Donna Martinez posted this morning about the Durham City Council’s consideration of prohibiting private sector employers from asking criminal-background questions of prospective employees. I just have to weigh in on it.
Durham has long had a reputation of coddling criminals and being lenient to a fault about anti-social behavior. This has been dubbed the “hug a thug” approach. It’s manifested itself in rampant aggressive pan-handling and dangerous loitering. At times, when things have finally come to an embarrassing head, the city leaders have actually shown a little gumption and cracked down. But their first reaction always is the bleeding-heart approach.
Durham’s elected leaders have a habit of spending time on nonsense, such as making grand proclamations about nuclear proliferation and immigration policy, neither of which should be a concern of a local council. It’s one thing for the council to decide that the city will not ask about criminal background checks, but it’s another altogether for them to acquiesce to their totalitarian instincts and wish to require everyone in the private sector to follow suit.
Even the city’s approach is a sham. It says that only at the point of offering a job can the city ask about a candidate’s criminal history. How is that any different from doing it on the first form the city asks the applicant to fill out? All the city’s approach does is ensure a lot of wasted time, resources and effort should they discover, at the job-offering stage, they’ve been dealing with an ex-con. Unless they’re looking for one to hire, that is.
Mayor Bill Bell, Councilman Howard Clement and City Manager Tom Bonfield have doubled down on the policy, with Bonfield saying, the policy won’t change “as long as I’m sitting here.” Bell and Clement intend to push the issue with Durham’s legislative delegation, even though the chances are nil that a Republican-led House and Senate would ever give them the authority to require private businesses to join in this nonsense.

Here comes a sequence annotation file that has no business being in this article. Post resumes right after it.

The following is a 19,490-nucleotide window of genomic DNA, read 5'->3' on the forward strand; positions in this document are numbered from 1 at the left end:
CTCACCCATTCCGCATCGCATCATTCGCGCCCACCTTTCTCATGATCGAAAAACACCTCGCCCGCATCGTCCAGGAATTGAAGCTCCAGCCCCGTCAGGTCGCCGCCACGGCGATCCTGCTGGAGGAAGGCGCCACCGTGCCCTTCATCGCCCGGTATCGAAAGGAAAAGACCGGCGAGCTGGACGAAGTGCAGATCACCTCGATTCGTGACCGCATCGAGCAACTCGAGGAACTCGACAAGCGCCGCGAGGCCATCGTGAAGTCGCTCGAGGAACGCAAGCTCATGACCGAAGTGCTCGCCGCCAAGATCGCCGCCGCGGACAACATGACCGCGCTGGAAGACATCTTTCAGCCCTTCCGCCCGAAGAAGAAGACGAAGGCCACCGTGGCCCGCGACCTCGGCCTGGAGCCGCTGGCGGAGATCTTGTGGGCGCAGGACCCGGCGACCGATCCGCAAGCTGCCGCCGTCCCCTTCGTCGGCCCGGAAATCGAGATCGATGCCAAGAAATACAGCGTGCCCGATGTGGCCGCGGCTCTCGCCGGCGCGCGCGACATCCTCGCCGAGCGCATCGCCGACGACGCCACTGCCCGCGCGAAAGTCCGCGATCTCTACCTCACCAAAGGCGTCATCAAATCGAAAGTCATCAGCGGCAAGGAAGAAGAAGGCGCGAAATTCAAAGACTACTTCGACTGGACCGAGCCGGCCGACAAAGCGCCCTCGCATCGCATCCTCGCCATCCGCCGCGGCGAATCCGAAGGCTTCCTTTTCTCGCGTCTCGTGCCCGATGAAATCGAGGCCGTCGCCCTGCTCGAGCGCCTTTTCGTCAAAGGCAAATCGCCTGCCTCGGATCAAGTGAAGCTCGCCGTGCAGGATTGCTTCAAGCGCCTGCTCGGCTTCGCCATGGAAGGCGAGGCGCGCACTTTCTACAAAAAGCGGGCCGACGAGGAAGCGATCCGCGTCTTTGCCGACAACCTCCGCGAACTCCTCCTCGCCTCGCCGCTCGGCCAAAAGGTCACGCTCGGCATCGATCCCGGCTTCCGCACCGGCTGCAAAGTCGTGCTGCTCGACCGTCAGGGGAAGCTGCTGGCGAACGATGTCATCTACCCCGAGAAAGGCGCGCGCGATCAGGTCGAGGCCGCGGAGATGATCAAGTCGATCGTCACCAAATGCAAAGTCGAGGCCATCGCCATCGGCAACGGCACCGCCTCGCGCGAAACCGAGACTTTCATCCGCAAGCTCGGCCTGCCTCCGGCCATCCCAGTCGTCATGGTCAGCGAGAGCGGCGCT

A lefty group, the Second Chance Alliance, managed to convince the city to abdicate due diligence in hiring, which is crazy. It’s a buyer’s market for employers out there. That means the standard for hiring should go up, not down. In a job market such as we’re in now, the city should be able to hire people with absolutely no blemishes on their records. Why are we entertaining the notion of hiring criminals?Read full article » 1 Comment »
Duke University professor of economics and political science Mike Munger talked with News Radio 680 WPTF’s Bill LuMaye about the economy yesterday. The interview took place just as the DOW had dropped by roughly 500 points. It’s worth listening to. Munger says people with money to invest have gone on strike, and he explains why. You can hear it here, or at www.wptf.com. Click on On Demand, Best of, Bill LuMaye Show. I continue to wonder how far we have to decline before it dawns on enough people in power that our economic policies are taking us over the cliff. The producers, the job creators, and the investors are screaming at the top of their lungs — the capital strike — and yet very little changes.
Read full article » No Comments »
The Herald-Sun reports that Durham Mayor Bill Bell and city council members want to be able to force private-sector businesses NOT to ask job applicants about their criminal history on job applications. An attorney who works for the city told the politicians they need General Assembly approval to get the authority to do it. The so-called “ban the box” practice — meaning removing the box on the job application that asks if you have a criminal history — is already in place for Durham government jobs. It’s a stunning reminder that liberal politicians firmly believe they have the right to control private entities.Read full article » No Comments »